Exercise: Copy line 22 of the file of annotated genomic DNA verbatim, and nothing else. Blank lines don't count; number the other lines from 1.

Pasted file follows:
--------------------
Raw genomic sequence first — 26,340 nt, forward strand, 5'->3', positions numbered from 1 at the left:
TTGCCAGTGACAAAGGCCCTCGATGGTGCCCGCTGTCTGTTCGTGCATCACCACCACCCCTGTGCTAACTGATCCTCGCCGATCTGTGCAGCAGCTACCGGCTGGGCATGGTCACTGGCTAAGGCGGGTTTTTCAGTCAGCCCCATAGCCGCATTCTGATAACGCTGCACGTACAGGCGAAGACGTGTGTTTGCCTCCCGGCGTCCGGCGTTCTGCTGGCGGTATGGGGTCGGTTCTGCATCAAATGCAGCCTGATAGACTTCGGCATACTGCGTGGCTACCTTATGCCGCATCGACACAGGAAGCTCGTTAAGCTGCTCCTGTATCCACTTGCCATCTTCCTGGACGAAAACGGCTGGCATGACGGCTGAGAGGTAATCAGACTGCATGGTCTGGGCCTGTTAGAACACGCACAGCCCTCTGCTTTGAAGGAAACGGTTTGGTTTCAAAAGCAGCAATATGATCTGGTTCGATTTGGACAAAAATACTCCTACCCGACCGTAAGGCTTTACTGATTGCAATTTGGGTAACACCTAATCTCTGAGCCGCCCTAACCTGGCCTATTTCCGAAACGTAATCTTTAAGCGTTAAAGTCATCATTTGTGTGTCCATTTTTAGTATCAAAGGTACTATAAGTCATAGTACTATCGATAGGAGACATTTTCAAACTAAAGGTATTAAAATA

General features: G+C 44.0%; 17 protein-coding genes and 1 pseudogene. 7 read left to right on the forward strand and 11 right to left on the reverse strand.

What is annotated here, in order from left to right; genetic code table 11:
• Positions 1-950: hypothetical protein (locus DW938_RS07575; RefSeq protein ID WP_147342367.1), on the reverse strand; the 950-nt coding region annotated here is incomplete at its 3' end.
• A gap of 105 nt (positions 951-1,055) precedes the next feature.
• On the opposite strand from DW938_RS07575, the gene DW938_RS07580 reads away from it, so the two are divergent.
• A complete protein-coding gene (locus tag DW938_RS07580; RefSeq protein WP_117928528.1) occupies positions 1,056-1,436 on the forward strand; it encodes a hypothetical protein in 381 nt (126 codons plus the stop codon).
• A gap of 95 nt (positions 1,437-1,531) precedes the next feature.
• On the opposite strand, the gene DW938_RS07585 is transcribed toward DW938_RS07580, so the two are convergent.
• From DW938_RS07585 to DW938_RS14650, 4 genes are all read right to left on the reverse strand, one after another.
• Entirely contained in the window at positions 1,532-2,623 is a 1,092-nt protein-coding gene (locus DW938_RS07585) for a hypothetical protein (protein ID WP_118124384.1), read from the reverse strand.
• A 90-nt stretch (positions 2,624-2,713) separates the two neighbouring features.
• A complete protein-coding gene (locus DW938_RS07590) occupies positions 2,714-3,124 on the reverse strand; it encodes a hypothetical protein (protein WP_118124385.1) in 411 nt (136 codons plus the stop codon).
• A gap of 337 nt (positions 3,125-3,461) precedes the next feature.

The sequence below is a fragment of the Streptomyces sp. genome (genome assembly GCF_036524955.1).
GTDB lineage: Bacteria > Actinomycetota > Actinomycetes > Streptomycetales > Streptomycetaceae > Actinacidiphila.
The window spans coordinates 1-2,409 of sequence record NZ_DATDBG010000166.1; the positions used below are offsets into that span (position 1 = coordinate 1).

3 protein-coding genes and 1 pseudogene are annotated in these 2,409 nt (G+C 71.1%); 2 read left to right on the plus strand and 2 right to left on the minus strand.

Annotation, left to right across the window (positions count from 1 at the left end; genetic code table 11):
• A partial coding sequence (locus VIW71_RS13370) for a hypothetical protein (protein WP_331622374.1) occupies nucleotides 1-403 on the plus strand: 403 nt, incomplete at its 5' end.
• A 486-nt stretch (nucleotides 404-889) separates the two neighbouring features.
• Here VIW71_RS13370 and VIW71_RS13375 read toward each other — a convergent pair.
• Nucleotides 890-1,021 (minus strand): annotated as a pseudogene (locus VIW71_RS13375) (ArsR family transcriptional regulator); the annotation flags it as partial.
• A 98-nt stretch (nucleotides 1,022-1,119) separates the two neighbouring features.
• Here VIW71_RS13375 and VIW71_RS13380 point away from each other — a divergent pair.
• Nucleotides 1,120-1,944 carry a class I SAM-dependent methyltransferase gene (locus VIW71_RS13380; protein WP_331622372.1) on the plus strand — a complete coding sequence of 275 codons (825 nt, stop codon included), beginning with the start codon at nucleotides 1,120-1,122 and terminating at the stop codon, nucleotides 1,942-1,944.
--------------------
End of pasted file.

• A 486-nt stretch (nucleotides 404-889) separates the two neighbouring features.